Charles II Silver Wine Taster
Charles II Silver Wine Taster
Charles II Silver Wine Taster
Charles II Silver Wine Taster
Charles II Silver Wine Taster
Charles II Silver Wine Taster
Charles II Silver Wine Taster

Charles II Silver Wine Taster

1669 England

Offered by waxantiques

£3,950 gbp
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A rare early English silver dish of circular shallow form with two simple side handles. Lovely design with fleur de lys and dots to the lower body and to the centre a large flower within a circle of punched dots. Weight 77 grams, 2.4 troy ounces. Height 3 cms (4 cms to top of handle). Diameter 9.4 cms. Spread across handles 18.5 cms. English silver hallmarks stamped around the edge for London 1669. Makers mark GS (Jacksons P.127 – see photo).
This delightful antique silver bowl is in very good condition with no damage or restoration. Good patina. Marked on the edge of the rim with a full set of clear English silver hallmarks.

Please note that this item is not new and will show moderate signs of wear commensurate with age. Reflections in the photograph may detract from the true representation of this item.
The saucer shaped taster was already in use as early as the 14th century BC in Minoan Crete and has been essential in the production of wine right through to the present time. It is used by the sommelier to determine a wine’s quality by assessing the color, clarity, bouquet and taste. The majority of wine tasters in existence are French. The owners often engraved their name on the taster whose single flat handle often accommodated a neck cord. Very few English wine tasters were made because wine was not a national product however a number were produced during a short period in the second half of the 17th century. These English examples are rare and anything after this date is even rarer. The early English examples were in the shape of a flat bowl, often with simple wire handles (these often have original rough soldering which can appear “blobby”).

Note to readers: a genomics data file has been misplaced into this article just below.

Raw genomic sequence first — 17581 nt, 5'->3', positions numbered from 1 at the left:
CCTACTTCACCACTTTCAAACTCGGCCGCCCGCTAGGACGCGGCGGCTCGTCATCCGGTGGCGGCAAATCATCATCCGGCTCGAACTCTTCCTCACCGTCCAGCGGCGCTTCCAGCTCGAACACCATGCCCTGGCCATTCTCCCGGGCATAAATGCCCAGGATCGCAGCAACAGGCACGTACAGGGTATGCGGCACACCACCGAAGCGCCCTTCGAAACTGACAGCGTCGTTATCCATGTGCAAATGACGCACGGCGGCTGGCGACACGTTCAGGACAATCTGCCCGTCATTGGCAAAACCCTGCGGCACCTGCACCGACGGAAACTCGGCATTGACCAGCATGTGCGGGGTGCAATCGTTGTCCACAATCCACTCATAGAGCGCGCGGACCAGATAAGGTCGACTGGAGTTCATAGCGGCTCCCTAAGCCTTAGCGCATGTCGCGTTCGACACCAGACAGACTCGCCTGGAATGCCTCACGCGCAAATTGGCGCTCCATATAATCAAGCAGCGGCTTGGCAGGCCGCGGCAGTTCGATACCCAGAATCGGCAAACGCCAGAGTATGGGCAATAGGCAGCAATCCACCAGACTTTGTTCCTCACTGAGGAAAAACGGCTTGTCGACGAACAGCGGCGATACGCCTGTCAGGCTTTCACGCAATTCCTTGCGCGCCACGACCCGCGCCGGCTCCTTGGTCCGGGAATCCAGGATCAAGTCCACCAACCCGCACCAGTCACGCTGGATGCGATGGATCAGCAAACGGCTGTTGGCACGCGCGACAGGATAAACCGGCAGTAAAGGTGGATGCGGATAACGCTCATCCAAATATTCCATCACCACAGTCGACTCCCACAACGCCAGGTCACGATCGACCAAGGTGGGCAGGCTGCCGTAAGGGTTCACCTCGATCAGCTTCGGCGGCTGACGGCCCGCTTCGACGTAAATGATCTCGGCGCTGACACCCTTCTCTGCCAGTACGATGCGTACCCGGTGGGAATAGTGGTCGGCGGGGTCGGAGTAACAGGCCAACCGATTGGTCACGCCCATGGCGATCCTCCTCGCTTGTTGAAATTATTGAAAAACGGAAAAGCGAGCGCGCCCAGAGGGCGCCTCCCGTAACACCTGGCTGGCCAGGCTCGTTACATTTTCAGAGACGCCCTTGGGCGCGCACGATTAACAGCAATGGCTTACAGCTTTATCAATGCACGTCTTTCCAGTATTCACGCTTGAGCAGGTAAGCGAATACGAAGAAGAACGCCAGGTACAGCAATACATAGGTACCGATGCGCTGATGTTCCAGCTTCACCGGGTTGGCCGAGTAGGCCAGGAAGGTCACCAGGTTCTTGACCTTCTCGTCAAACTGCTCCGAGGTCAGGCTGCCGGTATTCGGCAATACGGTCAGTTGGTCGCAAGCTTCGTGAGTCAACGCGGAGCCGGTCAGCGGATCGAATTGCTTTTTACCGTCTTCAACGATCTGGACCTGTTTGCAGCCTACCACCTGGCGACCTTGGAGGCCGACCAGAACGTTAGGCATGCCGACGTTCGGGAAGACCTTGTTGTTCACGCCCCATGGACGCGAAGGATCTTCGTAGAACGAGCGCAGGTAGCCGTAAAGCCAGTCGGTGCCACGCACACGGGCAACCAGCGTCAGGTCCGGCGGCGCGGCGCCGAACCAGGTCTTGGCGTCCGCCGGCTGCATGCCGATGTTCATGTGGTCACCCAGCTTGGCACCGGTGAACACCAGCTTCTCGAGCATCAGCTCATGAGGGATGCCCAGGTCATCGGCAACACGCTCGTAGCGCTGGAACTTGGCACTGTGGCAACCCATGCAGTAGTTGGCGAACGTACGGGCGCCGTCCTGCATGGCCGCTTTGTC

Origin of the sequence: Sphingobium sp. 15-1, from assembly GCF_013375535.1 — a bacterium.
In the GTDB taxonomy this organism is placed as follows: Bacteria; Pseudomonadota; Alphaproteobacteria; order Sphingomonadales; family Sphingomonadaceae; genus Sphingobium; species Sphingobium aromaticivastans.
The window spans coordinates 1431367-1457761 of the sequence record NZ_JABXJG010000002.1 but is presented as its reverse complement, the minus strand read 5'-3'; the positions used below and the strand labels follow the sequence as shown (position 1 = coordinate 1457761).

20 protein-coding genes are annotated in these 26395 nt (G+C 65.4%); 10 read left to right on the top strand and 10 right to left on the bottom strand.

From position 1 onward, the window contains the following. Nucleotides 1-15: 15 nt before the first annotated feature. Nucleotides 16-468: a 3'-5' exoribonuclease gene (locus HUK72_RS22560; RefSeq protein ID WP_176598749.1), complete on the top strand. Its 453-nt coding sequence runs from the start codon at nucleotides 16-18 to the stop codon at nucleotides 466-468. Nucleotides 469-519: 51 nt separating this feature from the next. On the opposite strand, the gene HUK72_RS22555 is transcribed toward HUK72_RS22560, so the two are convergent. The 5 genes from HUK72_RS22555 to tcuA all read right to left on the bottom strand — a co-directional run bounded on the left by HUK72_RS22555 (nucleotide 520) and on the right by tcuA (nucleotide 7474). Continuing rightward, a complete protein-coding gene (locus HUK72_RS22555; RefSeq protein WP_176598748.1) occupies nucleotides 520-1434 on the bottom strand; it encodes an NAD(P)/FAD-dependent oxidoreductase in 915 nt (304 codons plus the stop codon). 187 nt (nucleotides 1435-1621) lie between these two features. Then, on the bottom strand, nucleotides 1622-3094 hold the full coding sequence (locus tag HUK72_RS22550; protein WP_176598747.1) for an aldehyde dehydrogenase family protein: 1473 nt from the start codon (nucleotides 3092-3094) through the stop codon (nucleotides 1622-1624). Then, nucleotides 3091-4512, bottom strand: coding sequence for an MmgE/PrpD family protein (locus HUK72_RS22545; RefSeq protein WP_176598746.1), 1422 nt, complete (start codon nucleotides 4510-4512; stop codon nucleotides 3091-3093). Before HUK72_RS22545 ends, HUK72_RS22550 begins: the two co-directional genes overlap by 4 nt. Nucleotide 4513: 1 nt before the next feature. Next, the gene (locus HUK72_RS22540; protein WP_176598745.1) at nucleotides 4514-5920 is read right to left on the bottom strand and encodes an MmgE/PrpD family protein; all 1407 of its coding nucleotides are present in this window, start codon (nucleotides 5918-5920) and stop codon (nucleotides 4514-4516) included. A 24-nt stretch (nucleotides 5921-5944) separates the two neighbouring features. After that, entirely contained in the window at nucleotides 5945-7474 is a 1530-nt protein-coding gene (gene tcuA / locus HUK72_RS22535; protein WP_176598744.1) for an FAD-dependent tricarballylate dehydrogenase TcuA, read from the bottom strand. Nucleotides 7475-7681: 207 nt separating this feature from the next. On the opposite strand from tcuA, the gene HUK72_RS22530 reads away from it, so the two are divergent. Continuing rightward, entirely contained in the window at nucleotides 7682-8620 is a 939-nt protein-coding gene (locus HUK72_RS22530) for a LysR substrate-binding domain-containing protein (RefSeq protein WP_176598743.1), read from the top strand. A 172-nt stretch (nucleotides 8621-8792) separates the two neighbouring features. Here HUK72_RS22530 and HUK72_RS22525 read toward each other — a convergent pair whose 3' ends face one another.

Stock Code
8705
Signed/Inscribed
*It is unusual to have a makers name for a piece of silver of this early date as there are no precise records of silver makers’ marks prior to 1697. All records were destroyed in the fire at Goldsmiths Hall in 1681 when the Assay Office and apartments of the Assayer and Clerk in the south west wing of the building were burned down. From 1697 onwards Goldsmiths Hall has preserved a complete record of workmens’s marks, addresses, together with their names and the dates. Sometimes the details of makers can be discovered from old records such as the inventories of noble houses and other institutions.
waxantiques

waxantiques
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+44 (0)7904 297419
+44 (0)7904 297419
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